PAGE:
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But in Damascus, most of which remains under regime control, even many opponents of the regime also oppose U.S. intervention, according to Khaled Harbash.
Harbash, 21, joined the uprising in April 2011 by helping to organize demonstrations as head of the Hama Civil Team. He moved to Damascus last year, where he has continued to engage in political activism with Building the Syrian State Current, a non-violent opposition group whose members organize meetings and democracy-building workshops among Syrian youth in hopes of building an inclusive foundation for a post-Assad government. The Current opposes outside intervention and armed opposition and favors a diplomatic solution to the conflict. Though it operates independently of the internationally recognized opposition groups, its members inside Syria continue to be targeted by the Assad regime.
Harbash is equally disdainful of all outside parties engaged in Syria's conflict. Russia, the Gulf states, the West and Turkey are all "part of the problem and complicit in the crimes committed against civilians in Syrian villages and cities," Harbash said. "What started as interference is now an assault on Syria's sovereignty."
He fears that outside intervention prolongs Syria's war and could turn the country into "a failed state."
"The United States is not an international judge who can punish and forgive as they please," said Harbash. "Any military strike would not be against the regime, but against the entire country. And Syrians who for two and a half years have suffered from the war will bear the consequences."
Osama Nasser, 35, is an activist with the SNVM who recently moved from Damascus -- where he'd been in hiding -- to East Ghouta, the rebel-controlled area targeted in the alleged gas attack two weeks ago. Although he also opposes the proposed punishment strike over the Ghouta attack, he's angrier that the international community had done nothing to stop the violence that has claimed more than 100,000 lives over the past two and a half years. "The West cares only about its reputation or its image," he said, "not about innocent lives slaughtered every single day."
Nasser has little faith in a limited U.S. action that will leave the regime intact. "Besides," he says, "the history of such intervention doesn't show that this will bring peace or democracy for the country."
When asked why he committed to nonviolent resistance instead of joining the armed rebellion, Nasser said: "I believe in people power. Arms don't bring democracy."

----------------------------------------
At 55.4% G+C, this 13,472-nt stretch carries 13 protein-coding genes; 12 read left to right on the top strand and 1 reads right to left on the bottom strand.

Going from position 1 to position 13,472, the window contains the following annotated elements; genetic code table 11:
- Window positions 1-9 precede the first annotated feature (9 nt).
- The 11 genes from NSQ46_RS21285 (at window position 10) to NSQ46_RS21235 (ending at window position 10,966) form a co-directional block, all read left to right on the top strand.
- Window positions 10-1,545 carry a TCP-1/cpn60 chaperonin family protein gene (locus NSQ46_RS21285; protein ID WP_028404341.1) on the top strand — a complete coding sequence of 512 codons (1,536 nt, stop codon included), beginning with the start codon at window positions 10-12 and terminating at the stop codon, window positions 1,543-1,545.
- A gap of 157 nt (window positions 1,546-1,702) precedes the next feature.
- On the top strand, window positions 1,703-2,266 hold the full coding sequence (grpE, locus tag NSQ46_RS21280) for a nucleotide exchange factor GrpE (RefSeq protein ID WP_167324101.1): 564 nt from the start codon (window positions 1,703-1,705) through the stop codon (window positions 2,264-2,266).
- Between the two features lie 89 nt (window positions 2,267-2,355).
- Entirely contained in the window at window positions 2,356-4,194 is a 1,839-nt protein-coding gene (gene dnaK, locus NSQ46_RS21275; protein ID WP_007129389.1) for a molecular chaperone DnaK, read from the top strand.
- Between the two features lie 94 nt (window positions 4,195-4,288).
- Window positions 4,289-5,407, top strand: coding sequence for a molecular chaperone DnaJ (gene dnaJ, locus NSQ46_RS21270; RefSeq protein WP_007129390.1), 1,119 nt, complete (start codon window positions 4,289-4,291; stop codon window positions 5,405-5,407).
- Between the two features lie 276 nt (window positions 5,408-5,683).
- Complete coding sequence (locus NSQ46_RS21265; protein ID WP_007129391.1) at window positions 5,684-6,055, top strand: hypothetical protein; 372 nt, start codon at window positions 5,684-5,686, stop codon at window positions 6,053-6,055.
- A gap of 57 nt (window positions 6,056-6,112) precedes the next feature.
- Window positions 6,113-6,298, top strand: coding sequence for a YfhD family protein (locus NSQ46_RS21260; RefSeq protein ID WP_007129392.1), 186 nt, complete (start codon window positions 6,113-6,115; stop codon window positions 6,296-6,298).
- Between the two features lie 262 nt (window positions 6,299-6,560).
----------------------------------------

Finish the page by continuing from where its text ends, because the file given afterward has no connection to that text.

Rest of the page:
Building the Syrian State Current co-founder Rim Turkmani, based in London, argues that a U.S. military strike will exacerbate the bloodshed, emboldening more extreme elements of the armed rebellions and hampering the civil society resistance she sees as the vital foundation of a future democratic Syria.
"This is not a regime that you can remove with military confrontation from the air without killing millions," she told Al Jazeera. "We want to force the regime through a political solution to start sharing power to put the country on the path to democracy."
Ending the war through diplomatic means, says Turkmani, is the only way to weaken both the Assad regime and the al-Qaeda-linked groups because it will open up a space for the non-violent resistance that initiated the uprising to reassert itself.
But Reem Salahi believes that the strength and influence of al-Qaeda groups in the rebellion has been exaggerated. "The Syrians I met didn't like these foreign fighters," she said. So much so that residents in some rebel-held areas have demonstrated against extremist fighters. Earlier this year, the town of Mayadeen erupted in protests as residents demanded that fighters from the al-Qaeda-aligned Nusra Front leave their town.
Still, Salahi is ambivalent about U.S. military strikes. "I reject this binary analysis of do we strike or not strike," she explained. "For me it's about how we end the bloodshed." Still, Salahi sympathizes with Syrians who support U.S. strikes, saying, "It breaks my heart that the only hope that a lot of Syrians I've met is the dropping of foreign bombs."
Despite their ambivalence over the prospect of U.S. military strikes in Syria, many of the non-violent opposition activists are skeptical of some of the arguments against intervention coming from the antiwar left in the West.
"I need for people who are against the strikes to understand that there are valid reasons and invalid reasons to be against the strikes," said Kahf, who strongly opposes U.S. strikes and advocates instead for diplomacy.
"Wringing your hands and screaming al-Qaeda or Iraq is not a valid reason. You need to get to know Syria, and not deny the legitimate struggle of the Syrian people and not equate rebel atrocities with hugely exponentially greater regime atrocities."
Kahf has written that many in the antiwar left ignore the grassroots base of the Syrian uprising, viewing it "only through the endgame of geopolitics," a narrative that turns the uprising into "nothing but the proxy of U.S. imperialism" -- a view she strenuously rejects. Instead, she and others argue that making sense of Syria, today more than ever, demands that more attention be paid to the opposition voices of Syrian civil society whose voices have been increasingly drowned out by the sounds of war.